Mulayam Singh as UP CM sought to replace India with Bharat in 2004
Yadav’s 2004 resolution has seemingly placed the Samajwadi Party, part of INDIA , in a difficult situation as a political debate rages over changing the country’s name
The Union government’s decision to use “President of Bharat” instead of “President of India” in official G20 invitations has stirred up opposition parties, coalescing under the banner of the INDIA alliance, to challenge Prime Minister Narendra Modi in run up of the 2024 Lok Sabha elections.
One of the principal partners of the INDIA (Indian National Inclusive Developmental Alliance), the Samajwadi Party, however, had proposed a similar idea 19 years ago in the Uttar Pradesh legislative assembly when the United Progressive Alliance (UPA) was in power at the Centre.
The then Uttar Pradesh chief minister, Mulayam Singh Yadav, proposed a resolution in the state legislative assembly, urging the phrase “India that is Bharat” to be replaced with “Bharat that is India” through a constitutional amendment.
Yadav had tabled the resolution, soliciting an amendment to Article 1 within Part 1 (Name and Territory of the Union) of the Indian Constitution. The state legislative assembly unanimously endorsed this proposal on August 3, 2004.
“I propose the substitution of the words ‘India that is Bharat’ with ‘Bharat that is India.’ However, it appears they are reluctant to entertain this proposal. I call upon the minister for parliamentary affairs (then Mohammad Azam Khan) to introduce a resolution to this effect. The state legislative assembly ought to pass this resolution and subsequently forward it to the parliament,” Yadav said.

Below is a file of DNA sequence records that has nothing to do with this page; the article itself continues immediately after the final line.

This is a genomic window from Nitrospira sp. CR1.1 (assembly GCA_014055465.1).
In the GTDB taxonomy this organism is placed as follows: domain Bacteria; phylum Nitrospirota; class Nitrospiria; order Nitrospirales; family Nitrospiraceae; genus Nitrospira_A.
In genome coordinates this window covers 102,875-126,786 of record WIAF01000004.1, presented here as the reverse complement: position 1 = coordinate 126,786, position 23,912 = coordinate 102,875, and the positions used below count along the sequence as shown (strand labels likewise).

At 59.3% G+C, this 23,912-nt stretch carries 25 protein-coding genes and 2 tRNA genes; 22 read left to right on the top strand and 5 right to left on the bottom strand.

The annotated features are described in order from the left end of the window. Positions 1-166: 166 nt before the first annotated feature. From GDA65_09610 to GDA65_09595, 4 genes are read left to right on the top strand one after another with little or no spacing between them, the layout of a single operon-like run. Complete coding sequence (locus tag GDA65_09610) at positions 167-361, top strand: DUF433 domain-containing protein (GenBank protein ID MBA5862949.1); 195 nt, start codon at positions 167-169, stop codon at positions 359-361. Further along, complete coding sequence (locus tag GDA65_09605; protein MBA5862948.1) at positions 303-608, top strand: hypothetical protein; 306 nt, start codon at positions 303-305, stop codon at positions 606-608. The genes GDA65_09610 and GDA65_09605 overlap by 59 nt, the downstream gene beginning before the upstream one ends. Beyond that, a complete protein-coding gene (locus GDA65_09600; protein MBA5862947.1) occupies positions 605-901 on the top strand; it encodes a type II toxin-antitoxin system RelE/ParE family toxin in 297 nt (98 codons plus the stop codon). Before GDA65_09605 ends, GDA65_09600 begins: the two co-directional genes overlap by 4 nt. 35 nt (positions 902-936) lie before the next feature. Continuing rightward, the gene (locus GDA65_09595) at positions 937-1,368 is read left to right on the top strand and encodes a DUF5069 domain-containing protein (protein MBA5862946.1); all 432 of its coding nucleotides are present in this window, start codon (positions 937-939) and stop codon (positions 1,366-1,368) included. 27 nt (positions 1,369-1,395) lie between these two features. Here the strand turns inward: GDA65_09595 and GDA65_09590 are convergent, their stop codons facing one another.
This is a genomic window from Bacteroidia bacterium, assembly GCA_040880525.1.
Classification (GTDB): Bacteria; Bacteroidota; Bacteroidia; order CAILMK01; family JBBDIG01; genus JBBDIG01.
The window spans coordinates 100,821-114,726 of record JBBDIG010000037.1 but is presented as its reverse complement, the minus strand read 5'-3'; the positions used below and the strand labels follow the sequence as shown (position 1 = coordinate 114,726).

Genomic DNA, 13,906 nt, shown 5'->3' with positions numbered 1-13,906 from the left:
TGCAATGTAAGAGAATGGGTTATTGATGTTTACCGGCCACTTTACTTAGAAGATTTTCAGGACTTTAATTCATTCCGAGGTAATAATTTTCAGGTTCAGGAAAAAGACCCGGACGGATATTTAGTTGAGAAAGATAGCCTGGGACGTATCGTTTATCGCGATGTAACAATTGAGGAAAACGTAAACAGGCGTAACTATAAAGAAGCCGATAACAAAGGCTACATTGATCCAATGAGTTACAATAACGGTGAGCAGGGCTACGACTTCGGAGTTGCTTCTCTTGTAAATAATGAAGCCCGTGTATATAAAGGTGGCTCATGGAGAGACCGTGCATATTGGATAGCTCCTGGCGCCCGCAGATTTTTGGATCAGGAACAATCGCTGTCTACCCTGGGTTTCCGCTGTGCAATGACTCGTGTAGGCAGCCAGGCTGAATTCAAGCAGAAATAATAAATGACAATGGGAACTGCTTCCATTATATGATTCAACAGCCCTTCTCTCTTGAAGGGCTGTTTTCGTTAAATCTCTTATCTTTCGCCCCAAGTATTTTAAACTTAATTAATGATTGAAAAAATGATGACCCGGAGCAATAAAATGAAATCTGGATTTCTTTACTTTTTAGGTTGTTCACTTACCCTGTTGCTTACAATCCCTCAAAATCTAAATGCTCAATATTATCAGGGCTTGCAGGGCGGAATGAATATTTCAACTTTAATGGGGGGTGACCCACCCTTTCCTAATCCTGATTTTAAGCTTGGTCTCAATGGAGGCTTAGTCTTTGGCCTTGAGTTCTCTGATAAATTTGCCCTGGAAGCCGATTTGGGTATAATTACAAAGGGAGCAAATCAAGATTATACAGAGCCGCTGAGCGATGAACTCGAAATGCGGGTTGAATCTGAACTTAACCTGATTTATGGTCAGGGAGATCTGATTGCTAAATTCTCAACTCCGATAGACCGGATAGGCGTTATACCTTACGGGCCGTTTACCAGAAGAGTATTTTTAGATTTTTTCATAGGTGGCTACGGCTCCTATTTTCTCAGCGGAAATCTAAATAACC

“Where lies the impediment in doing so? Honourable Deputy Speaker, I hereby propose the inclusion of ‘Bharat that is India’ through a constitutional amendment to the Indian Constitution. I request your permission to endorse this proposal, and I hope for unanimous support,” Yadav added in his speech in the state legislative assembly on August 3, 2004.
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Yadav’s resolution primarily aimed to discourage the usage of English terminology. Even though the then leader of the opposition and senior BJP figure, the late Lalji Tandon, urged Yadav to present the resolution according to established rules, he commended the initiative, stating, “The name should indeed be ‘Bharat.’ Why persist with ‘India’? Why retain the term ‘India’?” Tandon said.
Subsequently, parliamentary affairs minister Mohammad Azam Khan said that the resolution had been tabled with an open mind, driven by a profound love for the country, transcending all political considerations.
“It is regrettable that, even after 56 years of independence, we continue to employ the same nomenclature (imported from abroad). We cannot entirely dispense with this, as it pertains to a language issue,” Khan said.
Yadav’s 2004 resolution has seemingly placed the Samajwadi Party in a difficult situation as a political debate rages over changing the country’s name, and SP leaders have remained silent on it.
When contacted, SP spokesperson Rajendra Chaudhary stated that he was unaware of the 2004 resolution.
“We are steadfastly defending the Constitution and preparing for the 2024 Lok Sabha elections as part of the INDIA alliance,” Chaudhary said.
Regarding reports suggesting that the Samajwadi Party’s manifesto for the 2004 Lok Sabha elections promised the replacement of “India” with “Bharat” in the Constitution if the party came to power, Chaudhary did not give a categorical response.